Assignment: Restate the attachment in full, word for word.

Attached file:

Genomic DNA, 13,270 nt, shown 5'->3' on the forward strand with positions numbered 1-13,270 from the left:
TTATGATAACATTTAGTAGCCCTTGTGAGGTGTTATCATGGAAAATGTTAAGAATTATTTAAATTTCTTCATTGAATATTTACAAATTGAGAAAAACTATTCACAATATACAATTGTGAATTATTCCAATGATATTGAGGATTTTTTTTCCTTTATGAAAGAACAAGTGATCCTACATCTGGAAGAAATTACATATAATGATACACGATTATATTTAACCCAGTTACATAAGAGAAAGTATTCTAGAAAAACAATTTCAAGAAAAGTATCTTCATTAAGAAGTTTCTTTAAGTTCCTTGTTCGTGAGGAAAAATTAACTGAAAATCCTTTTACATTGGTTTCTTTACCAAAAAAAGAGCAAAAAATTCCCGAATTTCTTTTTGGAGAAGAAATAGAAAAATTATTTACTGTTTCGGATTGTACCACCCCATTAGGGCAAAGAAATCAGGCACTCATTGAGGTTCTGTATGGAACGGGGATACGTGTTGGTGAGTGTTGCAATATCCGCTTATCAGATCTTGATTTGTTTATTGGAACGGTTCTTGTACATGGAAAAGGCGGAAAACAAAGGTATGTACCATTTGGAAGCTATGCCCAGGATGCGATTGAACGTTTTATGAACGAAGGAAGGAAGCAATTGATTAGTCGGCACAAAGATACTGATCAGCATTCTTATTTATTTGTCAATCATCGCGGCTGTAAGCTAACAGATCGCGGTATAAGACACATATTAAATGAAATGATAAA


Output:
Genomic DNA, 13,270 nt, shown 5'->3' on the forward strand with positions numbered 1-13,270 from the left:
TTATGATAACATTTAGTAGCCCTTGTGAGGTGTTATCATGGAAAATGTTAAGAATTATTTAAATTTCTTCATTGAATATTTACAAATTGAGAAAAACTATTCACAATATACAATTGTGAATTATTCCAATGATATTGAGGATTTTTTTTCCTTTATGAAAGAACAAGTGATCCTACATCTGGAAGAAATTACATATAATGATACACGATTATATTTAACCCAGTTACATAAGAGAAAGTATTCTAGAAAAACAATTTCAAGAAAAGTATCTTCATTAAGAAGTTTCTTTAAGTTCCTTGTTCGTGAGGAAAAATTAACTGAAAATCCTTTTACATTGGTTTCTTTACCAAAAAAAGAGCAAAAAATTCCCGAATTTCTTTTTGGAGAAGAAATAGAAAAATTATTTACTGTTTCGGATTGTACCACCCCATTAGGGCAAAGAAATCAGGCACTCATTGAGGTTCTGTATGGAACGGGGATACGTGTTGGTGAGTGTTGCAATATCCGCTTATCAGATCTTGATTTGTTTATTGGAACGGTTCTTGTACATGGAAAAGGCGGAAAACAAAGGTATGTACCATTTGGAAGCTATGCCCAGGATGCGATTGAACGTTTTATGAACGAAGGAAGGAAGCAATTGATTAGTCGGCACAAAGATACTGATCAGCATTCTTATTTATTTGTCAATCATCGCGGCTGTAAGCTAACAGATCGCGGTATAAGACACATATTAAATGAAATGATAAA